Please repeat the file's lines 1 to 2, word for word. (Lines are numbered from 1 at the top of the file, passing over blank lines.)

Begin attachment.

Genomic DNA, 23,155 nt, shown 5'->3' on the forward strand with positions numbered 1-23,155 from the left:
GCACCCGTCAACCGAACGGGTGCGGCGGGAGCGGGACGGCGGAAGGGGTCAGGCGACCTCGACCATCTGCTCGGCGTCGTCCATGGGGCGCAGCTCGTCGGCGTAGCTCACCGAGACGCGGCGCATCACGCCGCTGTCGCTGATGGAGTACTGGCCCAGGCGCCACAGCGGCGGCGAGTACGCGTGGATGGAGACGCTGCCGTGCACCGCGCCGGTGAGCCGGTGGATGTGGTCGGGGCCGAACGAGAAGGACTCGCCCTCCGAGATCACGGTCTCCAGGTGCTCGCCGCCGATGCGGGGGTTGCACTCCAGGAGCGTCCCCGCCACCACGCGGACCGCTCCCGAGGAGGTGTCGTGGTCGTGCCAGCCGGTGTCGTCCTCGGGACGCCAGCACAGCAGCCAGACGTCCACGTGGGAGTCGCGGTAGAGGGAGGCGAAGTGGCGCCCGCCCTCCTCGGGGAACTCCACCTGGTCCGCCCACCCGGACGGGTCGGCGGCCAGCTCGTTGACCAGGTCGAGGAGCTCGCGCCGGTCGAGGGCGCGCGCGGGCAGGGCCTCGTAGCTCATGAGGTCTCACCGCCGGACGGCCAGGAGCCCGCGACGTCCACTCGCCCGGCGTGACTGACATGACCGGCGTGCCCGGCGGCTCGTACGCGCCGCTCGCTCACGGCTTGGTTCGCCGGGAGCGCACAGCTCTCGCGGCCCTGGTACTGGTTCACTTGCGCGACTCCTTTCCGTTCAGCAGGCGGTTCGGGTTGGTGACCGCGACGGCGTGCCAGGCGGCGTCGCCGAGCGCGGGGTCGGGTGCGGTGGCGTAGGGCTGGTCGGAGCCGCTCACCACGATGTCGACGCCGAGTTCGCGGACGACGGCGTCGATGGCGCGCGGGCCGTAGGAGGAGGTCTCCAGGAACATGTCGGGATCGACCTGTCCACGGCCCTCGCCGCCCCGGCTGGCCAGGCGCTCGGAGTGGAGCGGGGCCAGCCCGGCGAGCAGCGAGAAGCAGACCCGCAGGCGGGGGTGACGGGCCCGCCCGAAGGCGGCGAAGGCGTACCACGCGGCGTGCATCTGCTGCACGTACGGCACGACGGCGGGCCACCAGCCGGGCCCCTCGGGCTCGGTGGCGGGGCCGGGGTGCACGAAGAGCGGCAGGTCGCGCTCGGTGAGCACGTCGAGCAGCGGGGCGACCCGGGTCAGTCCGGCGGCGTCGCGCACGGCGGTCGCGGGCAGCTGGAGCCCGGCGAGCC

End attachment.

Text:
Genomic DNA, 23,155 nt, shown 5'->3' on the forward strand with positions numbered 1-23,155 from the left:
GCACCCGTCAACCGAACGGGTGCGGCGGGAGCGGGACGGCGGAAGGGGTCAGGCGACCTCGACCATCTGCTCGGCGTCGTCCATGGGGCGCAGCTCGTCGGCGTAGCTCACCGAGACGCGGCGCATCACGCCGCTGTCGCTGATGGAGTACTGGCCCAGGCGCCACAGCGGCGGCGAGTACGCGTGGATGGAGACGCTGCCGTGCACCGCGCCGGTGAGCCGGTGGATGTGGTCGGGGCCGAACGAGAAGGACTCGCCCTCCGAGATCACGGTCTCCAGGTGCTCGCCGCCGATGCGGGGGTTGCACTCCAGGAGCGTCCCCGCCACCACGCGGACCGCTCCCGAGGAGGTGTCGTGGTCGTGCCAGCCGGTGTCGTCCTCGGGACGCCAGCACAGCAGCCAGACGTCCACGTGGGAGTCGCGGTAGAGGGAGGCGAAGTGGCGCCCGCCCTCCTCGGGGAACTCCACCTGGTCCGCCCACCCGGACGGGTCGGCGGCCAGCTCGTTGACCAGGTCGAGGAGCTCGCGCCGGTCGAGGGCGCGCGCGGGCAGGGCCTCGTAGCTCATGAGGTCTCACCGCCGGACGGCCAGGAGCCCGCGACGTCCACTCGCCCGGCGTGACTGACATGACCGGCGTGCCCGGCGGCTCGTACGCGCCGCTCGCTCACGGCTTGGTTCGCCGGGAGCGCACAGCTCTCGCGGCCCTGGTACTGGTTCACTTGCGCGACTCCTTTCCGTTCAGCAGGCGGTTCGGGTTGGTGACCGCGACGGCGTGCCAGGCGGCGTCGCCGAGCGCGGGGTCGGGTGCGGTGGCGTAGGGCTGGTCGGAGCCGCTCACCACGATGTCGACGCCGAGTTCGCGGACGACGGCGTCGATGGCGCGCGGGCCGTAGGAGGAGGTCTCCAGGAACATGTCGGGATCGACCTGTCCACGGCCCTCGCCGCCCCGGCTGGCCAGGCGCTCGGAGTGGAGCGGGGCCAGCCCGGCGAGCAGCGAGAAGCAGACCCGCAGGCGGGGGTGACGGGCCCGCCCGAAGGCGGCGAAGGCGTACCACGCGGCGTGCATCTGCTGCACGTACGGCACGACGGCGGGCCACCAGCCGGGCCCCTCGGGCTCGGTGGCGGGGCCGGGGTGCACGAAGAGCGGCAGGTCGCGCTCGGTGAGCACGTCGAGCAGCGGGGCGACCCGGGTCAGTCCGGCGGCGTCGCGCACGGCGGTCGCGGGCAGCTGGAGCCCGGCGAGCC